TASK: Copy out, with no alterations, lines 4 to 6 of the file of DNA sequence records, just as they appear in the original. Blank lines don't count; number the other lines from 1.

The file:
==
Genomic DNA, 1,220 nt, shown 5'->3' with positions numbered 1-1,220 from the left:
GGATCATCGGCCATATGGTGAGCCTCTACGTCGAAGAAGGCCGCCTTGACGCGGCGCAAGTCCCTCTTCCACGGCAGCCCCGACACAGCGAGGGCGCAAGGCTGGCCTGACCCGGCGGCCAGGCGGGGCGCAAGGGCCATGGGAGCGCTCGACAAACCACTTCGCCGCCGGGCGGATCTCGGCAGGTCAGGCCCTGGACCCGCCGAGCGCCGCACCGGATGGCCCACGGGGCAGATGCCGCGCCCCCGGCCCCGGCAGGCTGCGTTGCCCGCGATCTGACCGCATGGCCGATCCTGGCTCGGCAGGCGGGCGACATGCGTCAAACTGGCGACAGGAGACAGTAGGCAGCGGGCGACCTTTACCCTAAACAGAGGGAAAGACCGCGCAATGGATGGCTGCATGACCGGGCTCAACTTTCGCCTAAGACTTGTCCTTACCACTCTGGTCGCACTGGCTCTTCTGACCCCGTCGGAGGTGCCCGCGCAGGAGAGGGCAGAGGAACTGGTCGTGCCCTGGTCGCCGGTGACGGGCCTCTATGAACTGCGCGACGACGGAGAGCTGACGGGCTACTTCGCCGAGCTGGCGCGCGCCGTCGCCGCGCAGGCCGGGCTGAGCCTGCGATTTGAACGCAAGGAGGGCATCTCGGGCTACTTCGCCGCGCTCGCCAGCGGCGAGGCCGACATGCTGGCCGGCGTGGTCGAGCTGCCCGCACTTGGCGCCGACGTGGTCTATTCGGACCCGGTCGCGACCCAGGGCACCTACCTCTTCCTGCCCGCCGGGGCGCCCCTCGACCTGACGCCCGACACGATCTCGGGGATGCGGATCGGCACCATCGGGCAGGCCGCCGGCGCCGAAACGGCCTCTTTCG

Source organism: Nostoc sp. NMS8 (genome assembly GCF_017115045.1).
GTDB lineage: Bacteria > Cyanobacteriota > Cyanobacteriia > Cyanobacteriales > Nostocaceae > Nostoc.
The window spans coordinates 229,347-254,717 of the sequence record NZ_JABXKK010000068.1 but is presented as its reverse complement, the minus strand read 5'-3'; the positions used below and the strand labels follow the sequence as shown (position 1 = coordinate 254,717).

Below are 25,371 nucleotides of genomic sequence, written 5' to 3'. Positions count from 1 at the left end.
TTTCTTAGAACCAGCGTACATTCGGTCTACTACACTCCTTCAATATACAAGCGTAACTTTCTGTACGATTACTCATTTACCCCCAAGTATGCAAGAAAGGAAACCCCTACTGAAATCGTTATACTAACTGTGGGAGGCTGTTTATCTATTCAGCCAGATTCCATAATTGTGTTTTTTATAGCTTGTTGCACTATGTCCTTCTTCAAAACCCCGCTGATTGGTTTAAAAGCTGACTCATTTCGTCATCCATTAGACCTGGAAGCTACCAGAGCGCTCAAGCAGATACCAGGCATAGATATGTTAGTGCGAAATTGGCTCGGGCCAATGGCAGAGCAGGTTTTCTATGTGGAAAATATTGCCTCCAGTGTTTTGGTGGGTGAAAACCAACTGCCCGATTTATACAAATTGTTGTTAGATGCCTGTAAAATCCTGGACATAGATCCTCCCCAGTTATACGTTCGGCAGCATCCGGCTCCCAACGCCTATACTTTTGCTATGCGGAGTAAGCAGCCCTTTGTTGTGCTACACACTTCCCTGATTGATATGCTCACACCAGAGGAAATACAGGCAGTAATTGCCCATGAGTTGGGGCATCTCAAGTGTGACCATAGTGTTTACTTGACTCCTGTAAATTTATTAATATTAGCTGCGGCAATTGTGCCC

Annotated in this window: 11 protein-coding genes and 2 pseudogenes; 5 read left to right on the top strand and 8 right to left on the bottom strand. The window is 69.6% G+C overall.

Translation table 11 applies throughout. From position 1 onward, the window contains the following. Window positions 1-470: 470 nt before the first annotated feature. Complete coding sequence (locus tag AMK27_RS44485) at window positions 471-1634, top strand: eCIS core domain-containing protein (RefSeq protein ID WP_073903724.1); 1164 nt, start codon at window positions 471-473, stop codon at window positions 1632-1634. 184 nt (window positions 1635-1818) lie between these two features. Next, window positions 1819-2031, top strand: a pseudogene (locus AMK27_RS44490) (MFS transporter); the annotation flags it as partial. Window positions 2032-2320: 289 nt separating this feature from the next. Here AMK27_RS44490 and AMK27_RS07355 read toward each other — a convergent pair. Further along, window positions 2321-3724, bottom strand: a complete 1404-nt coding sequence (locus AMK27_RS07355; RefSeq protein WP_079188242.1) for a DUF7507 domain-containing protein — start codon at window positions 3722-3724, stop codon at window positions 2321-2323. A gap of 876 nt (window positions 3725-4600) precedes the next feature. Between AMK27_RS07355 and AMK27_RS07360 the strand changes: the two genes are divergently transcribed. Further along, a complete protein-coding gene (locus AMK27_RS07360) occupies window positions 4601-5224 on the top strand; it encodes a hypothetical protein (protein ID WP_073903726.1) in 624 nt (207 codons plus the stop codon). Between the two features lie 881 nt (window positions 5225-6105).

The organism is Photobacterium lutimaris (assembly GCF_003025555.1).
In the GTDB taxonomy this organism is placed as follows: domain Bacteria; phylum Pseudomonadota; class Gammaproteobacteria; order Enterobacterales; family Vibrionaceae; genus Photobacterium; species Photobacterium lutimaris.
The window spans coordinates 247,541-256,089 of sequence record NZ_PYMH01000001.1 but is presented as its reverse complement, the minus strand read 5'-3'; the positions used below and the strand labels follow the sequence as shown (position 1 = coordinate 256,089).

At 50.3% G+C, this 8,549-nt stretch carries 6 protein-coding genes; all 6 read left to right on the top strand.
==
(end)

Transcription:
GTDB lineage: Bacteria > Cyanobacteriota > Cyanobacteriia > Cyanobacteriales > Nostocaceae > Nostoc.
The window spans coordinates 229,347-254,717 of the sequence record NZ_JABXKK010000068.1 but is presented as its reverse complement, the minus strand read 5'-3'; the positions used below and the strand labels follow the sequence as shown (position 1 = coordinate 254,717).

Below are 25,371 nucleotides of genomic sequence, written 5' to 3'. Positions count from 1 at the left end.